2. Recognise that ‘Sharia’ and other religious courts deliver arbitrary and unaccountable forms of ‘justice’ that discriminate against women and children in particular. Citizenship and human rights are non-negotiable.
3. Abolish the use of ‘Sharia courts’ and all other religious arbitration forums, including the Beth Din, in family matters since they undermine the principle of equality, non discrimination and universal human rights that must be enjoyed by all citizens.
4. Reject calls for state regulation of ‘Sharia’ and other religious courts and tribunals. This will only legitimate parallel legal systems in the governance of family matters.
5. Re-affirm the principle of the separation of religion and the law. The law is a key component of securing justice for citizens and one law for all.
6. Desist from repealing the Human Rights Act 1998. This move will strip all vulnerable people of their right to protection and justice.

Signatories [Read more…]


raifActivist and blogger Raif Badawi was first arrested on 17 June 2012. Three years later he remains in prison on charges that are politically motivated. To mark the third anniversary of his arrest we are holding a Day of Action here in London.

Raif Badawi had already spent almost two years in prison before being convicted in May 2014 for ‘insulting Islam’ and founding a liberal website. He received a fine of 1 million riyals (£175,000) and a ten-year prison sentence. In addition, the court in Jeddah sentenced Badawi to 1,000 lashes.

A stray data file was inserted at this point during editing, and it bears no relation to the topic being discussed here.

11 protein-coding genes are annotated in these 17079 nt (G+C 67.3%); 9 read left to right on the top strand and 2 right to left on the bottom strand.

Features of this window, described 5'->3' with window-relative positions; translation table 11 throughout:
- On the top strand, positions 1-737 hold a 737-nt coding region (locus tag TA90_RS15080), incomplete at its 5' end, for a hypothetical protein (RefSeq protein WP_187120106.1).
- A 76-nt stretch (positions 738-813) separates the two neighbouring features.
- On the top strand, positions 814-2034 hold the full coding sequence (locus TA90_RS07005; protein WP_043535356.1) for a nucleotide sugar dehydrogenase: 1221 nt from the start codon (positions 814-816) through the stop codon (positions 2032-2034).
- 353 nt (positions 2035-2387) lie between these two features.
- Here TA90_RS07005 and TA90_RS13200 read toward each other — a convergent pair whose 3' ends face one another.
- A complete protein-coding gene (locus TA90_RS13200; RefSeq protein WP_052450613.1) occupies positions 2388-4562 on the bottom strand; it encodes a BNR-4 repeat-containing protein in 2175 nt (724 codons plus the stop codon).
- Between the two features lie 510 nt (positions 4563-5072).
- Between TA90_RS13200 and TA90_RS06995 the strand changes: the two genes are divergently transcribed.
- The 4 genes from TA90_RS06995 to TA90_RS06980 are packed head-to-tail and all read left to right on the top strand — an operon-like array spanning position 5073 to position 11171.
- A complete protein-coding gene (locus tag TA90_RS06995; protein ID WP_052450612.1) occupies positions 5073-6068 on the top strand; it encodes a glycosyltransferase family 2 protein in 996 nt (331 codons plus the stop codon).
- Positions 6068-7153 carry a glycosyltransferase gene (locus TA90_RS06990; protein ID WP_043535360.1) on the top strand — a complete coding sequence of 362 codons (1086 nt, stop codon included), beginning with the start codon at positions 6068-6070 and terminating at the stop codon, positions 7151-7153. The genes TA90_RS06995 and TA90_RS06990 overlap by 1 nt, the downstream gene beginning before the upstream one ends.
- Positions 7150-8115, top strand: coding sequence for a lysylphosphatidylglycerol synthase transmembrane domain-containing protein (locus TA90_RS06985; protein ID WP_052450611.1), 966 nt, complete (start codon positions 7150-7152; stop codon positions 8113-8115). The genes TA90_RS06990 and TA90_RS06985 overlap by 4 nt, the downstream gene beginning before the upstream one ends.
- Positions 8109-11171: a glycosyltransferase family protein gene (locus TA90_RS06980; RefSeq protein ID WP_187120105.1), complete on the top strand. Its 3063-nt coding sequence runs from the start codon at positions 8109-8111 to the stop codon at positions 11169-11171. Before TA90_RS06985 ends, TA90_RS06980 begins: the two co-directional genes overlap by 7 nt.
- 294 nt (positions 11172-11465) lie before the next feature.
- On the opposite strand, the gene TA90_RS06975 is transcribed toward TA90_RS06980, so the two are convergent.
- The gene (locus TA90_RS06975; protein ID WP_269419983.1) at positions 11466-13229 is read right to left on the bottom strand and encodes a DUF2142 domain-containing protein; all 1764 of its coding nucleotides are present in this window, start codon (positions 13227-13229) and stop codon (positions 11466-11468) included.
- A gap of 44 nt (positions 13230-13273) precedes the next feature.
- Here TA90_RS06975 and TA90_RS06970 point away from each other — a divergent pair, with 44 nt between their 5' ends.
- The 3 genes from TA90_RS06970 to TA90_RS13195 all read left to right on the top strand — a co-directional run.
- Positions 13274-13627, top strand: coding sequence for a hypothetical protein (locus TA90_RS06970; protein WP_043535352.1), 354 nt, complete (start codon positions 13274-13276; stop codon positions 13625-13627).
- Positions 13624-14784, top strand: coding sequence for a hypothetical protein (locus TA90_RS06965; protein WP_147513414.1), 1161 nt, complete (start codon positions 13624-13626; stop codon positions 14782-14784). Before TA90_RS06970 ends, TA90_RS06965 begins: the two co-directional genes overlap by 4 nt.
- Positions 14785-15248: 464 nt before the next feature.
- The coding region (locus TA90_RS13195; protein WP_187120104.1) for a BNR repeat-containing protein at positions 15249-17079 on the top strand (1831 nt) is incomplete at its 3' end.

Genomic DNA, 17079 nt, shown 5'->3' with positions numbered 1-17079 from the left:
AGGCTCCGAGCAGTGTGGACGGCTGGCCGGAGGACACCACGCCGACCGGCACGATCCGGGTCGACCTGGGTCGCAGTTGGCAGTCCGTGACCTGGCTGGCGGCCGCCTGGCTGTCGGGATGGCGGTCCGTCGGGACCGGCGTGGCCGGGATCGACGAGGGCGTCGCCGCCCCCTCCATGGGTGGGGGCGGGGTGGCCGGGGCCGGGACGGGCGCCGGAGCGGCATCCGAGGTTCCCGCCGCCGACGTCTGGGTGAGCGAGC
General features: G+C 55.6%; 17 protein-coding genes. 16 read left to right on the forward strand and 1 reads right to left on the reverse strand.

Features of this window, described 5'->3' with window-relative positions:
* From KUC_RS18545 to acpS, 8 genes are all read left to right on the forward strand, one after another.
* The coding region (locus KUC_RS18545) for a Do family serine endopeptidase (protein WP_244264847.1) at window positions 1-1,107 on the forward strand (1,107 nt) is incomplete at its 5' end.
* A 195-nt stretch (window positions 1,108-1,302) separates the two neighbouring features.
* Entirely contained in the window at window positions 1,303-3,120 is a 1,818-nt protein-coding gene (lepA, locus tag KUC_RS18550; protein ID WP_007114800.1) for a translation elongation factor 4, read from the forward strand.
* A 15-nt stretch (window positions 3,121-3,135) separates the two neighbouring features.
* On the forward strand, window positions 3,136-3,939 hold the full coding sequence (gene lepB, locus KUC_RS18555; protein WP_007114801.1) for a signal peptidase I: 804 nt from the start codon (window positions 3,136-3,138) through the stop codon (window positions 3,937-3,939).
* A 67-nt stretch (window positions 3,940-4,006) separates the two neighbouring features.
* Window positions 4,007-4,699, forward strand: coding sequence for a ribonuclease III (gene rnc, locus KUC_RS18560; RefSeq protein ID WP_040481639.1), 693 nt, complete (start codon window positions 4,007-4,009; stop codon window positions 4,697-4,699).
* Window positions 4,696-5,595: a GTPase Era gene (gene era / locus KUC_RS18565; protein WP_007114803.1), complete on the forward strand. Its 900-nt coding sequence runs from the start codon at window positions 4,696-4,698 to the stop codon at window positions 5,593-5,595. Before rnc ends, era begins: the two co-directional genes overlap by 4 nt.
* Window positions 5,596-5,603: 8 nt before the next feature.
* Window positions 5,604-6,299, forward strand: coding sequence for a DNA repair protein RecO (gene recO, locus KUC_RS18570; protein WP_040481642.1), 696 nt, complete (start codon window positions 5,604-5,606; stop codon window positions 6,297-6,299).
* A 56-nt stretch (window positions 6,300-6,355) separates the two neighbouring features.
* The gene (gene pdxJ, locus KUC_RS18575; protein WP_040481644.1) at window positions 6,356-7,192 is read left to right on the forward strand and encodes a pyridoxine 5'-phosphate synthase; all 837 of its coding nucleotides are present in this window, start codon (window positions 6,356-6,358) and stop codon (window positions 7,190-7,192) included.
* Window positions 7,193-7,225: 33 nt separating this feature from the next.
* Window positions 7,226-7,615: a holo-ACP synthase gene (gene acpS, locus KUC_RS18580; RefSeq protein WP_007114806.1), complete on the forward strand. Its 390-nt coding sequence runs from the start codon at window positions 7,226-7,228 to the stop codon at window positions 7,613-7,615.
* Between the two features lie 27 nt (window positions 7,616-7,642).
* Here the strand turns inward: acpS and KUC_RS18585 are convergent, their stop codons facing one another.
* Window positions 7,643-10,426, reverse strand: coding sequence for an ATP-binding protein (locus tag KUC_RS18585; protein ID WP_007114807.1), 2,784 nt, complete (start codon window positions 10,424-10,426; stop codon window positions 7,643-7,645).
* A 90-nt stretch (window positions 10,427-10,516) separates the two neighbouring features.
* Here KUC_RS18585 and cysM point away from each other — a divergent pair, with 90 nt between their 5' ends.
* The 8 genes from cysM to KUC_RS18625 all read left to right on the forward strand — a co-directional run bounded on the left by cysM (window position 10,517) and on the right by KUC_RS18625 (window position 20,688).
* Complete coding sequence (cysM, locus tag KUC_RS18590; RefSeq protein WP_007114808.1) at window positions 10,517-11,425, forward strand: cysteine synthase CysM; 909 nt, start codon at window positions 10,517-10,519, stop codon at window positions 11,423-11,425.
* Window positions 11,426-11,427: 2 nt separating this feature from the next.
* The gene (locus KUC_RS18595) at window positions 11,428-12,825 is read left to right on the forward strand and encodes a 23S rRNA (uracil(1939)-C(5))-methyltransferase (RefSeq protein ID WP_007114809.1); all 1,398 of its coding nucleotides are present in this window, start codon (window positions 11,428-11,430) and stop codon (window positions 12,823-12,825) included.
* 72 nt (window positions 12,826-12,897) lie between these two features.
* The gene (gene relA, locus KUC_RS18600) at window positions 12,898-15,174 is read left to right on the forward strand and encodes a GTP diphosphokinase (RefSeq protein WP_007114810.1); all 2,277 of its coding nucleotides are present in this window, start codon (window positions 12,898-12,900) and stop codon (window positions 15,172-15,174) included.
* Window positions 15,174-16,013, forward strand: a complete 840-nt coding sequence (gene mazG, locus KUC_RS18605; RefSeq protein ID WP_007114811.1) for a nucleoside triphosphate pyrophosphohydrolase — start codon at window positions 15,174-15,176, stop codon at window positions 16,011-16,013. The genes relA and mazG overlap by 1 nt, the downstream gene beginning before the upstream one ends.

On 9 January 2015, after morning prayers, Badawi was flogged 50 times. This punishment was due to continue every Friday until he had received a total of 1,000 lashes. However, subsequent floggings have not gone ahead, initially because Badawi was deemed not to have recovered sufficiently from the previous punishment. No explanation has been given for the postponement of further floggings. Furthermore, the Supreme Court has now announced its decision to uphold this draconian sentence.

Meanwhile, Badawi’s lawyer and brother-in-law Waleed Abulkhair, is serving 15 years in prison, for his peaceful activism.

We call for Raif Badawi’s sentence of flogging to be overturned, as well as for his conviction to be quashed.

We demand that the Saudi authorities release Raif Badawi and Waleed Abulkhair immediately.

We urge the UK government to cease providing arms to the Saudi government whilst it continues to abuse human rights.

Join us.

17 June 2015 Day of Action for Raif Badawi

From 1.30pm – Protest Letter Delivery at Downing Street:

Organisations and individuals actively campaigning for Raif Badawi’s release will be holding a rally opposite Downing Street from 1.30pm. At 2pm, comedian Kate Smurthwaite and activist Peter Tatchell will join Jo Glanville (Director, English PEN), Maryam Namazie (One Law for All and International Front for Secularism), Pete Radcliff (Free Raif UK) and Melody Patry (Index on Censorship) to deliver a letter signed by over 600 groups and individuals to the Prime Minister.

From 6.30pm – Public meeting at Portcullis House:

Representatives of campaigning organisations will come together with MPs to discuss and consider how best to secure the release of Raif Badawi and Waleed Abulkhair. Speakers include:

• Natalie Bennett, Leader, Green Party
• Ann Feltham, Parliamentary Co-ordinator, Campaign Against Arms Trade
• Jo Glanville, Director, English PEN
• Stewart McDonald, Scottish National Party
• John McDonnell, Labour Party, Hayes and Harlington
• Maryam Namazie, Spokesperson, One Law for All
• Peter Tatchell, Director, Peter Tatchell Foundation

The meeting will take place in the Boothroyd Room on the first floor of Portcullis House. The entrance to Portcullis House is on the Victoria Embankment. Please be aware that there will be standard security searches as with many other government buildings.

Social Media Protest

We’re also asking people across the world to join the Day of Action on social media, by lobbying the Saudi authorities and sending messages of support to Raif and his family. Join the call for Raif Badawi and Waleed Abulkhair’s immediate release using the hashtags #FreeRaif and #FreeWaleed